The Center for addiction and Mental Health, Canada’s largest drug treatment center, says marijuana laws in Canada are doing nothing to keep Canadians safe or drug free. Instead, they say legalizing, taxing and heavily regulating who can access the plant is the best course of actions.
“Canada’s current system of cannabis control is failing to prevent or reduce the harms associated with cannabis use,” Dr. Jürgen Rehm, Director of the Social and Epidemiological Research Department at CAMH said in a radio interview this week. “Based on a thorough review of the evidence, we believe that legalization combined with strict regulation of cannabis is the most effective means of reducing the harms associated with its use.”
The move isn’t to say that the addiction center finds pot harmless, though. In fact, it’s the opposite of that. But they feel that regulating it will keep it out of the hands of kids and teens. Oh, and those with histories of personal injury or mental illness. They also don’t want you to be able to grow it at home.
So, they want it treated like a pharmaceutical drug, basically.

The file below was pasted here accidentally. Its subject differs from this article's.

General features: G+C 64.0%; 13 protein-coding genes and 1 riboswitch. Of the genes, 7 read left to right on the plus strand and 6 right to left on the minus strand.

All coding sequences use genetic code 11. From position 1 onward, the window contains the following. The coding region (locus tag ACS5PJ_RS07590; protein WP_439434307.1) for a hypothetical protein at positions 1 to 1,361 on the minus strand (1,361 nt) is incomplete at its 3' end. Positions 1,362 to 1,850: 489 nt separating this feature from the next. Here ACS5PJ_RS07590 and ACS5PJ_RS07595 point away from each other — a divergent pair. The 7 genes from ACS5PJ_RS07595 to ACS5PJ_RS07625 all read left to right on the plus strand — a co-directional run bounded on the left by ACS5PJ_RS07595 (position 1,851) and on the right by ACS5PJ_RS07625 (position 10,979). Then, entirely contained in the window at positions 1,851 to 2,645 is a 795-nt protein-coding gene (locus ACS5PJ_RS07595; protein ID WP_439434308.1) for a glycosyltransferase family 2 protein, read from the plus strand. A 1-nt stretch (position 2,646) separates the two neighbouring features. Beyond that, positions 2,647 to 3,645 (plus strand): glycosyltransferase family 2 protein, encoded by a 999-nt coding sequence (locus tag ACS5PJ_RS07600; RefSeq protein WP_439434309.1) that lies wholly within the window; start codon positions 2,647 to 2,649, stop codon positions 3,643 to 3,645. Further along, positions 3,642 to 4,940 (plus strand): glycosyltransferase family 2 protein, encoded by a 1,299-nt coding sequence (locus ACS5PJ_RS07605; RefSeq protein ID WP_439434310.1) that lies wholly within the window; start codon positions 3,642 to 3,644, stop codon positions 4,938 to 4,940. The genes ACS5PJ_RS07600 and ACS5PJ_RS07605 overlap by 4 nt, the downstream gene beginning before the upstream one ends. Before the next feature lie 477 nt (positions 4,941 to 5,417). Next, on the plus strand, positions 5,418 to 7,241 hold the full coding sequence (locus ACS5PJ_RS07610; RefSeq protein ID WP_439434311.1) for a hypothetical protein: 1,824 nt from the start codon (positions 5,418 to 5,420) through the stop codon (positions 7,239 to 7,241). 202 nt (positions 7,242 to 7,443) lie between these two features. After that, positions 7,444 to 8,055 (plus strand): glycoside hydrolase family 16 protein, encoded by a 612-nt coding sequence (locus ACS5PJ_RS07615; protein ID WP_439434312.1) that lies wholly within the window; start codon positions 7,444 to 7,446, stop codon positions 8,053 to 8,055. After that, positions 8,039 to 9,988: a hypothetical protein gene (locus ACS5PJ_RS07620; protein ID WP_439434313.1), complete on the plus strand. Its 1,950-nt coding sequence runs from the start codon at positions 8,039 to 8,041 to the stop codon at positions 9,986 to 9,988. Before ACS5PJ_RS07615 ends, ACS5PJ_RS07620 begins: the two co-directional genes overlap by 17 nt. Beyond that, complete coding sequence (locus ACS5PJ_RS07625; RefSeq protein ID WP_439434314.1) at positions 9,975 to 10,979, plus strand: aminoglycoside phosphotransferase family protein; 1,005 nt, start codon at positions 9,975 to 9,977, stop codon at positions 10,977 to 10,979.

“Cannabis use is associated with a variety of health harms like problems with cognitive and psychomotor functioning, respiratory issues, cannabis dependence and mental illness,” the report says. “For this reason, any reform of Canada’s system of cannabis control must include a strong focus on prevention and a range of interventions aimed at groups that are at higher risk of harm, including youth and people with a personal or family history of mental illness.”
Read more about the CAMH position in their helpful demographic below:
Thankfully, this is just one group’s opinion and not a legislative proposal. But with CAMH’s influence, it wouldn’t be surprising to see some of their ideas pop up in future legislation as Canada works to create a new drug policy.